Imagine this. By 2030, Wollongong has a one-hour rail connection to Sydney, and rapid freight linkages to Greater Sydney. Our whole region benefits from a vastly improved road network, a thriving advanced manufacturing sector around Port Kembla, 2000 new public sector jobs and a Wollongong City Deal - a partnership between all levels of government to align the planning, investment and governance necessary to accelerate growth, jobs creation, and drive economic reform.
The Illawarra becomes more successful and inherently more liveable, as more people relocate and work here and 25,000 of our family and friends currently commuting to Sydney are able to work locally instead, due to an increase in new employment opportunities. This should not be unobtainable. We should be working with all levels of government towards this aim, because this is what is occurring in other parts of the country. State and federal governments have a role to play in stimulating the economic growth of regions like ours and helping them realise their potential.
For instance, by delivering vital infrastructure investment, supporting the growth of industry through a can-do approach to planning, and decentralising government agencies; sending jobs to where they can pump more life into another economy. Look at the success of Geelong. In September 2016, the last Ford Falcon was manufactured in Australia, signalling the closure of the iconic Ford factory in Geelong and the loss of several hundred jobs.
Over preceding years, the workforce at Ford had been whittled back - similar to what happened in Wollongong during BHP's decline at Port Kembla some 10 years ago.
In fact, over the last decade Wollongong has lost 6000 full time and high-paying jobs in manufacturing and mining, and this is essentially what occurred in Geelong. The similarities are startling. Geelong has a population of around 233,000, many of whom commute to Melbourne which is 75 kilometers away, and is home to both a deep-water port and a regional airport. Geelong has been very successful in achieving similar aspirations to ours.
It is a remarkable coincidence that Geelong sits in the federal electorate of Corangamite, which is held by a margin of three percent by the Liberal Party. Recently Geelong has secured a $373 million City Deal; the centrepiece of which is the new 1000-seat Geelong Convention Centre. The City Deal also includes funding to revitalise many of Geelong's tired public spaces and its harbour, and investments in an array of tourist attractions along the surrounding coastline. In the recent federal budget, Geelong received $2 billion for a faster rail connection to Melbourne, and is the only project fully funded among a group of cities which include Wollongong earmarked for a business case. Over a number of years, Geelong has been targeted for significant government agency relocations, benefitting from a combined new 2000 jobs from federal and state public service decentralisation - a targeted stimulus to assist the community transition away from manufacturing.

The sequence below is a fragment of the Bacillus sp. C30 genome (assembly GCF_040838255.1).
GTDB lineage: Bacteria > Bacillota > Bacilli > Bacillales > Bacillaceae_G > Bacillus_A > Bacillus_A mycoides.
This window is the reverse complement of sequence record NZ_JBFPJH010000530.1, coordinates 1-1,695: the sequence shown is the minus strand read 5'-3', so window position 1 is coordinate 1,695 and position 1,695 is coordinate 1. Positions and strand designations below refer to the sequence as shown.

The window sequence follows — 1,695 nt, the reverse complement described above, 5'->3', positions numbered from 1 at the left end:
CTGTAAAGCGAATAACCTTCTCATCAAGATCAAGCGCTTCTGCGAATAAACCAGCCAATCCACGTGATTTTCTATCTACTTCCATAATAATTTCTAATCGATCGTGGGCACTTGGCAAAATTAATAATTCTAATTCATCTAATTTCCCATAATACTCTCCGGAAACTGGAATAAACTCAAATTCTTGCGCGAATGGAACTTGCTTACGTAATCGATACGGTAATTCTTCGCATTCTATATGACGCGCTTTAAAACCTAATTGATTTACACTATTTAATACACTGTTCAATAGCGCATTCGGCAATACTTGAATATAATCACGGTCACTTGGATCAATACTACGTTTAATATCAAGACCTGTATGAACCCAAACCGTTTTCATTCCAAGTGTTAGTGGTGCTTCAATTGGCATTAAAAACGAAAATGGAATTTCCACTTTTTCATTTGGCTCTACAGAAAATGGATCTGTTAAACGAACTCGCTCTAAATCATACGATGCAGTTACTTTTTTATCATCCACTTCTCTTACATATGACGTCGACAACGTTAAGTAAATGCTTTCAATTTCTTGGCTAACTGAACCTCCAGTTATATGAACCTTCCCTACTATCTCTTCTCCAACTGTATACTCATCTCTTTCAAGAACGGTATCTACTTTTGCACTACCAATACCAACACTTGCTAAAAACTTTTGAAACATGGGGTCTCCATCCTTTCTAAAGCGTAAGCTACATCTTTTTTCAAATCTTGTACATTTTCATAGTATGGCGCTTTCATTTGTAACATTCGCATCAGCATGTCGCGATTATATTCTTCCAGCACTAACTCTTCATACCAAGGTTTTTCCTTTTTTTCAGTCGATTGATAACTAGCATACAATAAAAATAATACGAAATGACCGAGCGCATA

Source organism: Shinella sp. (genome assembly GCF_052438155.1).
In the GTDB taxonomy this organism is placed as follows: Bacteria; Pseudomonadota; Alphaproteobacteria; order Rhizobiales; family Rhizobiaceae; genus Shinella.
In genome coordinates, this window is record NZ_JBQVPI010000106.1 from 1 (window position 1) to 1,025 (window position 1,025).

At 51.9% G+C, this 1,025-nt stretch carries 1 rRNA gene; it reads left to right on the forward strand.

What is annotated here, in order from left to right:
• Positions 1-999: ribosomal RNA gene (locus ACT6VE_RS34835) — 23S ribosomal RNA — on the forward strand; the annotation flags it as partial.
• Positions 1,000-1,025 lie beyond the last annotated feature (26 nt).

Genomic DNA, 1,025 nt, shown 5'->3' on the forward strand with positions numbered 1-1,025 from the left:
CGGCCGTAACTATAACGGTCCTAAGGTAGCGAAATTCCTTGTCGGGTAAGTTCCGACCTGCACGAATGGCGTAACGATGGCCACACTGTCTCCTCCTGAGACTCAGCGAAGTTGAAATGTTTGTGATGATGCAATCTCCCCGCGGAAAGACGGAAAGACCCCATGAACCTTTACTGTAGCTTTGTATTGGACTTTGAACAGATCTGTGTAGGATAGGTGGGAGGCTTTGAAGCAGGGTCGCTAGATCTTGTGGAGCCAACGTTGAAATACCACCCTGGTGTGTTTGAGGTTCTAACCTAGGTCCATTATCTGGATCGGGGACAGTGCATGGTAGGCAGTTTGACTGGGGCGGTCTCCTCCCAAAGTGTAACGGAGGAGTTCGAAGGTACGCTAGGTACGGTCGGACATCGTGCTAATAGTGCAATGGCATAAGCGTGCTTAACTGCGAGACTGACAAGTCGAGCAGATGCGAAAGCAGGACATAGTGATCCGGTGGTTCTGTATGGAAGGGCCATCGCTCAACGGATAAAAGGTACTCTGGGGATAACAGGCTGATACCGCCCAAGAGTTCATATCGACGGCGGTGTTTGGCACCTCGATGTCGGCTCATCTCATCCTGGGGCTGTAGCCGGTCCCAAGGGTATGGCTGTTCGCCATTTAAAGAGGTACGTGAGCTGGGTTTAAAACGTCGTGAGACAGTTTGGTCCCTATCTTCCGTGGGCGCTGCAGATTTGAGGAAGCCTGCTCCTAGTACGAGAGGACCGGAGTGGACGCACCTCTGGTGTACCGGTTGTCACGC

The case for investing in the Illawarra stacks up and our time is now.
This includes the relocation of the Transport Accident Commission in 2009 with 650 jobs, Worksafe Victoria in 2018 with 700 jobs and the establishment of the National Disability Insurance Agency with 500 jobs. By contrast, Wollongong has no City Deal, minimal investment from state and federal governments in its infrastructure, and no major public sector relocations. So while Wollongong's residents are increasingly commuting outside of the region, Geelong now benefits from a higher growth rate in local jobs - arguably due to the stimulus effect of the relocation of these stable and high-paying public sector jobs. This is why we unashamedly support any proposals for faster rail, to benefit our commuting population. It is why we agreed with the state opposition's policy to move the Office Liquor and Gaming to Wollongong.
It is why we continue to develop the business case for the South West Illawarra Rail Link, to connect our economy to that of South Western Sydney's so that we can share and support its success. It is why we assessed the need for the major upgrade of our road corridors to the north, being Mount Ousley and Picton Road. And it is why we champion Port Kembla, an underutilised asset that will become a major bulwark of the NSW economy.
It is critical that we participate in a dialogue with governments at all levels, of any stripe, to progress our ambitions, and back proposals that may give the region what it deserves with strong evidence and relentless advocacy. Illawarra First is a 22-member strong group of local CEOs who back us to drive this agenda on behalf of the region and to put our region's case to government and other stakeholders. The case for investing in the Illawarra stacks up and our time is now.
Adam Zarth is the Executive Director of the Illawarra Business Chamber and Illawarra First